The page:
How a Non-Profit Uses Music to Increase Voter Registration: A Chat with HeadCount

26 June 2017
Cheyanne Powell

"We aren’t showing up which means our voice isn’t being heard"

Many attend music festivals for the enjoyment of the performers and artists but let's not also forget the vendors and organizations that travel with the music. Attending over sixty-seven music festivals in the 2016 festival season, the HeadCount Organization is spreading their mission among fans and musicians. HeadCount is an organization that holds a space at music festivals working towards having people sign up for voting registration. They use the power of music, bands, and artists to help spread their mission and participation. Aaron Ghitelman had the opportunity to sit down with us at Summer Camp Music Festival 2017 and explain the importance of the organization and how easy it is to participate in voting registration as a volunteer or a voter.


What is HeadCount Organization?

HeadCount is a national nonprofit that aims to use the power of music to engage others in democracy. We want to elevate and amplify other voices. Be like the organizing arm head of the music community but this is more getting people to engage in democracy. We have a three full-length activation. One, the basic voting registration. HeadCount has registered close to half of a million people to vote since our start in 2004. For last year's election, we registered over 50,000 votes across the country. We’re doing the basic voting registration in addition to getting people to vote local. Our big 2017/2018 campaign is Vote Local. What does that mean? It means millennials, us, we show up to the presidential election. We show up in a greater state to the presidential election and pretty much every generation that came before us. However, we do the exact same thing every generation that came before we did and miss the small ones. The ones for judges, for city councilmen, for state assemblymen or women. These are the elections that determine aspects to our every day to day life and we aren’t showing up which means our voice isn’t being heard. So we want to make it easy and fun, as fun as it possibly can be, to vote in these small elections so we partnered with TurboVote. They are a service that will let you know about all of your small elections so you never miss them. HeadCount is sending updates and tracking for elections in the fifty largest cities in America. TurboVote has every election. It will let you know about all of the races. It’s how can we alert more people. This is why we have this photo booth where you take a photo holding a vote local sign, take the photo, and to thank you we give you a BOBO’s oat bar.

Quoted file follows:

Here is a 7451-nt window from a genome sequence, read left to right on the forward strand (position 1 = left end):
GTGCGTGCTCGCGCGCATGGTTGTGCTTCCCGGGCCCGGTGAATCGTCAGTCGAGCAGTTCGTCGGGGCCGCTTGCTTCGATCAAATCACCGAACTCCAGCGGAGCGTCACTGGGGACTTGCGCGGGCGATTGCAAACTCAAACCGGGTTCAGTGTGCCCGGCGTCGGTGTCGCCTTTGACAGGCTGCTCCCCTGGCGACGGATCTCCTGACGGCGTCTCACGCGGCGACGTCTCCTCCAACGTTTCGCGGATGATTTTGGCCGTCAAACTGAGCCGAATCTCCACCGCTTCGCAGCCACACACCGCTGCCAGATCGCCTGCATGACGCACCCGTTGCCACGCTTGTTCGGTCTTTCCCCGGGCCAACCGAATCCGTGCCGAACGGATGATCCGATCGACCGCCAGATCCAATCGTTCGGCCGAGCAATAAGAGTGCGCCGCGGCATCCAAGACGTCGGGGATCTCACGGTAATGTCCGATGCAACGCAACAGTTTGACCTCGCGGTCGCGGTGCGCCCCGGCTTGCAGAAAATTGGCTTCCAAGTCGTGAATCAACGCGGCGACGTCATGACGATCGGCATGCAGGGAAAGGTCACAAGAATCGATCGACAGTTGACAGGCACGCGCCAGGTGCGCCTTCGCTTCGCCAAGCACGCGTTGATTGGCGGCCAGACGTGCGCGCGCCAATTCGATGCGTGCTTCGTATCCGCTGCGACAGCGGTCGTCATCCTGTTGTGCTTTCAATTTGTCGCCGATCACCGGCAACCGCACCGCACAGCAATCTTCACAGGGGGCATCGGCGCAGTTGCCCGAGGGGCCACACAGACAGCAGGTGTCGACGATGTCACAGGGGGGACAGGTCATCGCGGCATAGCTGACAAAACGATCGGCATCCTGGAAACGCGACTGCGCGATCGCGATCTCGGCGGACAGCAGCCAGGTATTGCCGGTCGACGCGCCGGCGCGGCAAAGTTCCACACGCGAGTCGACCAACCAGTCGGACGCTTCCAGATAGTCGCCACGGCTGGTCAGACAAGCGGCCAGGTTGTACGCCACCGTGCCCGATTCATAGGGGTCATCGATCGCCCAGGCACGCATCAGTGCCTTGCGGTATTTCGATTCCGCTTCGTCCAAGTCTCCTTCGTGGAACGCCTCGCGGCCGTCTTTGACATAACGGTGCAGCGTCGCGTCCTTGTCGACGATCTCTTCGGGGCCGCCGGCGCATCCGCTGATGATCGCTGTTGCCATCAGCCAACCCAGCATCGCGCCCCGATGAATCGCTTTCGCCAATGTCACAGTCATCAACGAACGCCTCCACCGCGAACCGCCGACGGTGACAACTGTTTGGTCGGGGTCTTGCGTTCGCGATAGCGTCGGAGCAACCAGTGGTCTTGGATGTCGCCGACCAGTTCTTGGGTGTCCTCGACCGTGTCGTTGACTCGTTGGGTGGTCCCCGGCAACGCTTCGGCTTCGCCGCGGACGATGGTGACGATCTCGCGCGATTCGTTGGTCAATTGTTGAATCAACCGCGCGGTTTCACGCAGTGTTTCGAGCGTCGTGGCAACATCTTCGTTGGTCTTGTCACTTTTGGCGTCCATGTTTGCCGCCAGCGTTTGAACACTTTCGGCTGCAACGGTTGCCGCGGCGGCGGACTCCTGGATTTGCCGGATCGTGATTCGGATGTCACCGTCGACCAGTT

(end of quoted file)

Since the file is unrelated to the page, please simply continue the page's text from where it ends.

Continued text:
When searching through your initiatives, it is to my attention some consist of PSA’s, webcasts, music for action. What is the strongest source to promote participation for HeadCount?